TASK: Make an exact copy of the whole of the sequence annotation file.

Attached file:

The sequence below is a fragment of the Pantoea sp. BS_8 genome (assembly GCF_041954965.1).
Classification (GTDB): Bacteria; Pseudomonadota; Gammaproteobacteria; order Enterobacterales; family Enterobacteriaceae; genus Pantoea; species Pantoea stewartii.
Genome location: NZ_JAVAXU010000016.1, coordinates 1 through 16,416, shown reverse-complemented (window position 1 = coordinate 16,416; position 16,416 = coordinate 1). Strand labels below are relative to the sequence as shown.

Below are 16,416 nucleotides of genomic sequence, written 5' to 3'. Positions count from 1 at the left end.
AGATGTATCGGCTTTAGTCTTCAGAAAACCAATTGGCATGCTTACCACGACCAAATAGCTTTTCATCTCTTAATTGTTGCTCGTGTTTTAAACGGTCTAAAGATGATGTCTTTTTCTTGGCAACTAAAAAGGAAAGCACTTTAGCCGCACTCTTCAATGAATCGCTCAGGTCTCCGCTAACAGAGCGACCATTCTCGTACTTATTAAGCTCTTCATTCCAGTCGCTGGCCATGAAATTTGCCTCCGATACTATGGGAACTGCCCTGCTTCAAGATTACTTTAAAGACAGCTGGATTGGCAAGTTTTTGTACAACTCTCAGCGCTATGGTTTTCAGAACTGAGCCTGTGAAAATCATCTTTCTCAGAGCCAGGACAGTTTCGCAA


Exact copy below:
The sequence below is a fragment of the Pantoea sp. BS_8 genome (assembly GCF_041954965.1).
Classification (GTDB): Bacteria; Pseudomonadota; Gammaproteobacteria; order Enterobacterales; family Enterobacteriaceae; genus Pantoea; species Pantoea stewartii.
Genome location: NZ_JAVAXU010000016.1, coordinates 1 through 16,416, shown reverse-complemented (window position 1 = coordinate 16,416; position 16,416 = coordinate 1). Strand labels below are relative to the sequence as shown.

Below are 16,416 nucleotides of genomic sequence, written 5' to 3'. Positions count from 1 at the left end.
AGATGTATCGGCTTTAGTCTTCAGAAAACCAATTGGCATGCTTACCACGACCAAATAGCTTTTCATCTCTTAATTGTTGCTCGTGTTTTAAACGGTCTAAAGATGATGTCTTTTTCTTGGCAACTAAAAAGGAAAGCACTTTAGCCGCACTCTTCAATGAATCGCTCAGGTCTCCGCTAACAGAGCGACCATTCTCGTACTTATTAAGCTCTTCATTCCAGTCGCTGGCCATGAAATTTGCCTCCGATACTATGGGAACTGCCCTGCTTCAAGATTACTTTAAAGACAGCTGGATTGGCAAGTTTTTGTACAACTCTCAGCGCTATGGTTTTCAGAACTGAGCCTGTGAAAATCATCTTTCTCAGAGCCAGGACAGTTTCGCAA